Interview: Lemony Snicket

Interview: Lemony Snicket

Who is Lemony Snicket? Few have ever seen his face, and he only answers questions through his representative, fellow author Daniel Handler. But with his new series All The Wrong Questions, Snicketis finally lifting the veil of secrecy. The first book, Who Could That Be at This Hour?, provides a thrilling account of his childhood apprenticeship as a detective. Recently, Zola asked him a few questions via e-mail (and Mr. Handler).

Zola: S. Theodora Markson, Moxie Mallahan, Prosper Lost, and Ellington Feint are just a few of the people we encounter in Who Could It Be At This Hour? Have you ever met anyone with a dull name?

Lemony Snicket: Occasionally one must change a name to protect the innocent, but there’s no reason one must change it to something unremarkable.

Zola: Moxie, who’s an aspiring reporter, writes using a typewriter. How do you write—longhand, typewriter, or computer?

LS: I have used all such methods, depending on how hard I am trembling.

Zola: Another technology question: What do you think of eBooks? Do you own an eReader?

LS: For the most part I am immune to the charms of Irvine Welsh, and have not read much further in the literary works influenced by ecstasy or any other rave-related drug.

Zola: While Who Could That Be At This Hour? is available as an eBook, the printed version is a beautiful object, featuring marvelous artwork by the artist Seth. How much input did you have on the artwork?

LS: Seth’s work is entirely his own. The emotional strain he’s been through as a result of reading my work seems like influence enough.

Zola: Do you read your reviews?

LS: If I stumble across them. I’m quite clumsy.

Zola: One review of Who Could That Be at This Hour? describes the A Series of Unfortunate Events books as “a pessimist’s response to Harry Potter.” Have you read any of the Harry Potter books? If so, what do you think?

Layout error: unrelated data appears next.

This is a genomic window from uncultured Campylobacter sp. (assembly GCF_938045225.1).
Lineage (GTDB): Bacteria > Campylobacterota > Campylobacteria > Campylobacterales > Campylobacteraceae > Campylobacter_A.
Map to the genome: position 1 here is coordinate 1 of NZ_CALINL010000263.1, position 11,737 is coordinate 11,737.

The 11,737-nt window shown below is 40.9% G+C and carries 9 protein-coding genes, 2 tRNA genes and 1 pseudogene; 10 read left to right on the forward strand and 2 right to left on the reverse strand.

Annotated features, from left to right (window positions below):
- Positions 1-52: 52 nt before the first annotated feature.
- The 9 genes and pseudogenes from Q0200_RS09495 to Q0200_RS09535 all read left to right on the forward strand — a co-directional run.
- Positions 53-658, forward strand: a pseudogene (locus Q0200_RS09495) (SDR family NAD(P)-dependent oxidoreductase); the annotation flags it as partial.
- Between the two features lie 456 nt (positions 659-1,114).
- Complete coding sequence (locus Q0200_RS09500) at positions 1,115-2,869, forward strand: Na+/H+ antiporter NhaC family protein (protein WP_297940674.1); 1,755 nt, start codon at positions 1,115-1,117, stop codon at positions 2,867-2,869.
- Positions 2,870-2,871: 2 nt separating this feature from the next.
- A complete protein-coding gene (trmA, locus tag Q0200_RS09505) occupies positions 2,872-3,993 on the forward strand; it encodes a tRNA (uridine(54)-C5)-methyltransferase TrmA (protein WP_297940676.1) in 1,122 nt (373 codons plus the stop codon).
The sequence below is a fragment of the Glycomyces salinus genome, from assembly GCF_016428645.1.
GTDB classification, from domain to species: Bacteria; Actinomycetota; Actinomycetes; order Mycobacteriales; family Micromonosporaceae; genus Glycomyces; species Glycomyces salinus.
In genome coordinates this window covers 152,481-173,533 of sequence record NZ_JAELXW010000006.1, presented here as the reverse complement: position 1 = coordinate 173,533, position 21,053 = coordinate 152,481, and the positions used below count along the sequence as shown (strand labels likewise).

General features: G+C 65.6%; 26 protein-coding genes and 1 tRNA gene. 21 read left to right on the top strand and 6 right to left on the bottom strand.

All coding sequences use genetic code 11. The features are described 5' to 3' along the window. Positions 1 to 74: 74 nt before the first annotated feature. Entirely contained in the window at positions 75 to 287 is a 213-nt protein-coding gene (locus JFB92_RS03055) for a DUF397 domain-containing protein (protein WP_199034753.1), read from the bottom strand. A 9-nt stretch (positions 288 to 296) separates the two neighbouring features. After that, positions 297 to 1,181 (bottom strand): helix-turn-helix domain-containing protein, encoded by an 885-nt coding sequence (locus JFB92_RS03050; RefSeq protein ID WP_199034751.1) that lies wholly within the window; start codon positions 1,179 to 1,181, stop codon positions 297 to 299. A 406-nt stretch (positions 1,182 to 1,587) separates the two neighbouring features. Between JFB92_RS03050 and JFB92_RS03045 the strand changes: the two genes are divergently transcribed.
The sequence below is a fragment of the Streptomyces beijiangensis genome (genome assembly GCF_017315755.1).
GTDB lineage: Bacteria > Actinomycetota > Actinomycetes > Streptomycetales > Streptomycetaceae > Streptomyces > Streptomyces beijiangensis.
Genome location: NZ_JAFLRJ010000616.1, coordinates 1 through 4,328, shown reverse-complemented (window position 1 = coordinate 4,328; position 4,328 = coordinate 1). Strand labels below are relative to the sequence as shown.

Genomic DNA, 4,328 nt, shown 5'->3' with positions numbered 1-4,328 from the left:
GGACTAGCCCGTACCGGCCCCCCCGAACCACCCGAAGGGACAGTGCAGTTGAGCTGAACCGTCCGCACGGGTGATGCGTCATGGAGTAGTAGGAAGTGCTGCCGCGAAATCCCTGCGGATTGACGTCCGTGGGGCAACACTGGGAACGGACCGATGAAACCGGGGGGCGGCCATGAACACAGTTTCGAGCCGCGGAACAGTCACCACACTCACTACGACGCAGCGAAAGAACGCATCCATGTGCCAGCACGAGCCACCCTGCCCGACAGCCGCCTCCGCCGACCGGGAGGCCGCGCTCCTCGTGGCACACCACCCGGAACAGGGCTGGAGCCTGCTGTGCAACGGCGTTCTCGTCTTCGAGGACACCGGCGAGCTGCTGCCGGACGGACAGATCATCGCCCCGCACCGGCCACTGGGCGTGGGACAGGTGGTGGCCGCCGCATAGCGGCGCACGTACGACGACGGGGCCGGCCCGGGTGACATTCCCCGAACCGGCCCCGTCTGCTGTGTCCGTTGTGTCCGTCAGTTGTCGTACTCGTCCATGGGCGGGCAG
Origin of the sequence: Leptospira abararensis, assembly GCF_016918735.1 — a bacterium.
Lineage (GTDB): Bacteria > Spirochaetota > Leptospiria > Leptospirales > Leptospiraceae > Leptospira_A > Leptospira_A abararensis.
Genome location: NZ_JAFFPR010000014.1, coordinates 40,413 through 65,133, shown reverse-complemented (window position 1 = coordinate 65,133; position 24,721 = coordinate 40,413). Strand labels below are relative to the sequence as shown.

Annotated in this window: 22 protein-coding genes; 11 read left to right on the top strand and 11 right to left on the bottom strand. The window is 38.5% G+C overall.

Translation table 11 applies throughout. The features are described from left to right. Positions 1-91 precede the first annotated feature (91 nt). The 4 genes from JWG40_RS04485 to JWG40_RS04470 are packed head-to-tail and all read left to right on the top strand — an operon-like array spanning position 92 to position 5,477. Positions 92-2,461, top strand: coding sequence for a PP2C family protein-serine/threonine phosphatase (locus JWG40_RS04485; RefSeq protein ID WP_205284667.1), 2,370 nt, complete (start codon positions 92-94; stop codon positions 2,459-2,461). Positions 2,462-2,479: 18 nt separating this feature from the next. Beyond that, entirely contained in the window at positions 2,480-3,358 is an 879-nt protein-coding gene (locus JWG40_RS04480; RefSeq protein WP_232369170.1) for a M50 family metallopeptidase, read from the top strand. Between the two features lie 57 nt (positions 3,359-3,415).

LS: The idea that the world is kept from being engulfed in the shadowy ministrations of alarming evil sorcerers only by a small group of privately-educated youngsters seems sufficiently pessimistic not to prompt a response.

Zola: You reference several young adult books in Who Could That Be at This Hour?, including Johnny Tremain, The Wind in the Willows, and The Lord of the Rings. What’s your favorite young adult book?

LS: The Bears’ Famous Invasion of Sicily by Dino Buzzati, although at times Zilpha Keatley Snyder’s The Headless Cupid comes close.

Zola: Other reviews of Who Could That Be at This Hour? compare it to the crime fiction of Dashiell Hammett and Raymond Chandler. Are you a fan of their work and of crime fiction in general?

LS: Raymond Chandler is one of the greatest writers the English language has produced. Even if one is unnerved by the slightest mention of criminal activity, one must read him.

Zola: Who Could That Be at This Hour? features a nasty bully named Stew Mitchum. What advice do you have for kids who suffer from bullying?

LS: “Write down everything that happens.”

Zola: This is the first of four books in the All The Wrong Questions series. When will the second book be out?

LS: Next year, assuming nothing terrible happens to me or my publisher.

Zola: Finally, you once stated in an interview that you drank a good deal of brandy while writing about the Baudelaire orphans. What if anything did you drink while writing this book?

LS: The peatier whiskeys remind me of the lonely salt air of Stain’d-by-the-Sea, where the series takes place.

This article was updated on September 29, 2014

This article originally appeared on Zola Books.